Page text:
“Sure is,” I tell him. His face is narrow, his eyes a little volatile. I shift back a little more.

He points up at the house-high pear tree in full white bloom across the street. “You see how the trees are coming back to life,” he says. “That’s God, baby. Ain’t no Mother Nature, that’s right.”

He punches his friend in the meat of his shoulder and they run into the street, racing to cross in the lull between the cars, long before the red light comes.

in the neighborhood

The men on the corners chat me up. Affectionate catcalls, harmless appreciations. But to the boys who move in rangy packs, I’m invisible, or at least, I have always felt that way. Today the sun’s out, and it’s mid-afternoon, no time for kids to be out on the street. Still, there on the corner, is one of Dealer’s boys. He’s fat in a way I suspect he’ll grow into, and a boy who becomes a formidable man is far more enticing than one who turns out just like you expect. I want to tell him that. But he doesn’t even know I’m there.

Then he surprises me. He squints up into the sun and says, “Hey lady. You changed your hair.”

Across the street, an old man sings in Spanish about his aching heart.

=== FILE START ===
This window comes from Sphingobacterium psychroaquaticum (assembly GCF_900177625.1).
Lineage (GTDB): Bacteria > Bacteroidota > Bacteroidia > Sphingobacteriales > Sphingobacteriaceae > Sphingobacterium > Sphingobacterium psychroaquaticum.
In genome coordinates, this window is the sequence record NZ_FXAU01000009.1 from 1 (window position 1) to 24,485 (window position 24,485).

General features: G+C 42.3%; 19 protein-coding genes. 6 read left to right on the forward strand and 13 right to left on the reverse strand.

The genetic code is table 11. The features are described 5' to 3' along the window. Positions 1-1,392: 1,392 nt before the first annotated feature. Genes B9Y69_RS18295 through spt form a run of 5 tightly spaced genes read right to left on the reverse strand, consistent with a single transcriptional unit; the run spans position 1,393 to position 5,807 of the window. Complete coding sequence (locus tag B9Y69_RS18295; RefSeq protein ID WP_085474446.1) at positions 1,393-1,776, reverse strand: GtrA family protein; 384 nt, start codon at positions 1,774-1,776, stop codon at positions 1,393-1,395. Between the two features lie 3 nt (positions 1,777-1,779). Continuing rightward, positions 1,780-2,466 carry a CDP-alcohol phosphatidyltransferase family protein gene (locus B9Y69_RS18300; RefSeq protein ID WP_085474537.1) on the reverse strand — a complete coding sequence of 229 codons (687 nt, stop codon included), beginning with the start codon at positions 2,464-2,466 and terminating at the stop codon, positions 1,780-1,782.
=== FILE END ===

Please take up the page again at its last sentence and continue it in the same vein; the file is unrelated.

in the neighborhood

Some days it feels like I’ve been through all the strangers. This is a logical impossibility of staggering proportions, and yet the feeling lingers against all rationality. Today is one of those days, and so I set out hunting. I walk slower. I smile at everyone. Nobody’s biting. Finally, in a patch of sun along the sidewalk, I catch the postman’s eye. He’s the kind who drives around in a truck and leaves a trail of dreaded orange slips behind him, requiring trips to the post office, and who wants that punishment. Despite his devil’s errands, he’s cheerful, and we talk about the snow for a while.

“The worst part,” he says, “is after people clean up.”

“Really?” I’m not following his logic.

He winks, and points at the little mountain of packed ice that makes a border between the clean sidewalk and the cleared street. “It’s one of those things, a paradox, right? Everyone thinks they’re doing good, but they’re just leaving these glaciers in my way.”

Then he picks his way over the mound of dirty snow as gracefully as a dancer, boards the truck, and drives away.

at the deli

I come here a few mornings a week. The clerk knows my face. Today I’m waiting for a bagel to be trussed, and my phone rings. I have a brief, breathless logistical conversation and then hang up. The clerk looks up and asks me how I’m doing today.

I decide to be honest, he’s just witnessed the flurry on the phone. “I’m a little frazzled,” I tell him. “How are you?”

“I’m fine, thanks,” he says, and looks out the window.

I wait until his attention strays back to me. “Would you have told me if you weren’t?”

He’s confused. “I’m fine,” he says again, smiling.

“I know, but if you weren’t fine, would you have told me that?”

He laughs at me, it’s a laugh I’ve seen before, the one he reserves for the florid and broken section-8 housing residents from around the corner who count out their pennies for coffee. “Of course not,” he says, still smiling, “I wouldn’t tell you that.”